But the word sentiment can apply to other major survey types as well, where employees have a chance to offer their feedback on certain themes. 

All these surveys can have a subset of questions that probe into the emotions of the employees on certain subject matters relating to that theme. 

Common Survey Types and Example Questions on Sentiment:

Engagement Survey – Feeling happy about the frequency of meetings? 

Diversity, Equity and Inclusion Survey – Feeling respected in daily interactions? 

Return to Work and Hybrid Workplace surveys – Feeling optimistic about continuing to work from home? 

It’s also possible to take a person-based survey approach, instead of a theme-based approach. The employee in this case is surveyed throughout their entire lifecycle beginning from onboarding to the latest pulse check. 

WorkTango’s survey platform facilitates targeted and timely surveys for any initiative across the entire employee lifecycle.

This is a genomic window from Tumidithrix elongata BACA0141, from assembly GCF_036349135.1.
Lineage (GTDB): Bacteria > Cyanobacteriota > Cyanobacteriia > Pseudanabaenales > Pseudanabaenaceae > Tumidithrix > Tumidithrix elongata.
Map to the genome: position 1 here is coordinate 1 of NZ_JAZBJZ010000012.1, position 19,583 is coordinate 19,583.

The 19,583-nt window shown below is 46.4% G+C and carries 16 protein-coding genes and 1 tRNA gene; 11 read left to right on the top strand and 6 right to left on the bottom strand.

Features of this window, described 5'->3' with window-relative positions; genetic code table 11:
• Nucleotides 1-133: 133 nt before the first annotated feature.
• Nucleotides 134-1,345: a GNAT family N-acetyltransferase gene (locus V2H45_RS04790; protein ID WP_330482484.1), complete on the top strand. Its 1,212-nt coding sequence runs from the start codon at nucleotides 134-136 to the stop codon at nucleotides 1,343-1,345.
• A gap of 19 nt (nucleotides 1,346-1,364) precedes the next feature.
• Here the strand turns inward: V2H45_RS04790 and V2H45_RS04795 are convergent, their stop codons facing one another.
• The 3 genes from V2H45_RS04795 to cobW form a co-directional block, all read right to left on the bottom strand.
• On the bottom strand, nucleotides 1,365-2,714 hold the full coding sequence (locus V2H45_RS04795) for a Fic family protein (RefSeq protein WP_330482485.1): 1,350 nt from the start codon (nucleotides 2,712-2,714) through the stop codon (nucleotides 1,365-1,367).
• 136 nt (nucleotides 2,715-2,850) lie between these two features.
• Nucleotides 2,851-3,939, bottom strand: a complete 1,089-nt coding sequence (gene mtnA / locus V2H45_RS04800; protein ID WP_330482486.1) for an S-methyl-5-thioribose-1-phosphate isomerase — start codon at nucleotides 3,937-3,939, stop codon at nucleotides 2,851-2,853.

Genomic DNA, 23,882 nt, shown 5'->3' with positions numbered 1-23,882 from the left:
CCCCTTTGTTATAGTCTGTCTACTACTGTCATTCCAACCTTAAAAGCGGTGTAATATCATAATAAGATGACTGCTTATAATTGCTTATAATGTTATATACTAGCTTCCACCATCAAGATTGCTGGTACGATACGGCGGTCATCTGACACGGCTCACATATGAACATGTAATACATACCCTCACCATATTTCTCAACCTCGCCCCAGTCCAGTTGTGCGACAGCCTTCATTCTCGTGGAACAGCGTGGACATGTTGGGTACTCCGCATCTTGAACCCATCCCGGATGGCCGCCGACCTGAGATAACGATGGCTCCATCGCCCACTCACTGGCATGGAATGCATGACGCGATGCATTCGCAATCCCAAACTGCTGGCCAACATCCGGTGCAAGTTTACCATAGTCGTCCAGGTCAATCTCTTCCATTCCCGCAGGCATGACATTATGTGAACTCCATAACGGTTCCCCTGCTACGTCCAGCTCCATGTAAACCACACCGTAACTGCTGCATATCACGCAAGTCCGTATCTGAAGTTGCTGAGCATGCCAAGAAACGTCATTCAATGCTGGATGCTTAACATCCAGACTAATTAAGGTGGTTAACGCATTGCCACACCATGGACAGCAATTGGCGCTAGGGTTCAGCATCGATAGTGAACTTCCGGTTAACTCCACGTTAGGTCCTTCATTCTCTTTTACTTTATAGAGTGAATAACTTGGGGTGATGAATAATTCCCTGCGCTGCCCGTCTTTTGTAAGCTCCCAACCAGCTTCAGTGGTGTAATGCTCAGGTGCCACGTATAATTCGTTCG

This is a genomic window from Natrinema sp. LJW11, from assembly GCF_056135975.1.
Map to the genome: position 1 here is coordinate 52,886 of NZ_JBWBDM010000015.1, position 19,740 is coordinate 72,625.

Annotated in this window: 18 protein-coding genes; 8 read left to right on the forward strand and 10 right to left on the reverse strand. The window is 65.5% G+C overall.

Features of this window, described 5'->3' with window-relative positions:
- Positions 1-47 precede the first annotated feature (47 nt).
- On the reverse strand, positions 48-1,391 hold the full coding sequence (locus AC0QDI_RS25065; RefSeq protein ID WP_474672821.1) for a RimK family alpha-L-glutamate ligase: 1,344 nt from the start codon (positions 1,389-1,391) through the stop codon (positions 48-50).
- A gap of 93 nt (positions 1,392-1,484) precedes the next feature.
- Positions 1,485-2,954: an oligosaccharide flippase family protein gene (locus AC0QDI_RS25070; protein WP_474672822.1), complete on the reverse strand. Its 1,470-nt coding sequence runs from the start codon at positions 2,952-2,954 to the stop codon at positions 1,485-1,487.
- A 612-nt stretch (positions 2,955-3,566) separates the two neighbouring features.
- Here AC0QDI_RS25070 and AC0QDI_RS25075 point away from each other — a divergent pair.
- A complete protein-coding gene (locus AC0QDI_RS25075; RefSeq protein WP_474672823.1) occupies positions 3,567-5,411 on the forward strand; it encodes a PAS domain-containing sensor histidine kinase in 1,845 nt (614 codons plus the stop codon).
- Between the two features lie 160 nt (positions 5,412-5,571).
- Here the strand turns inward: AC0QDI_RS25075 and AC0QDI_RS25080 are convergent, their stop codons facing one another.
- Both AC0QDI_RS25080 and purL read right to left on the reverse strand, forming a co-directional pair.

What Can Organizations Do to Drive Change?

What does dealing with employee sentiments look like? We refer to three case studies. 

Strathcona County

Strathcona County in Alberta did not like the drop-off in numbers on its engagement survey that it conducted every two years. Its 2019 results raised concerns in a multitude of areas, such as leadership, career growth and recognition.  

A few factors causing such a decline in positive sentiment were workload and uncertainty from corporate initiatives. The mayor proposed an annual survey with follow-up surveys that covered one topic at a time. There were talks in place of creating more leadership training or building leadership capacity.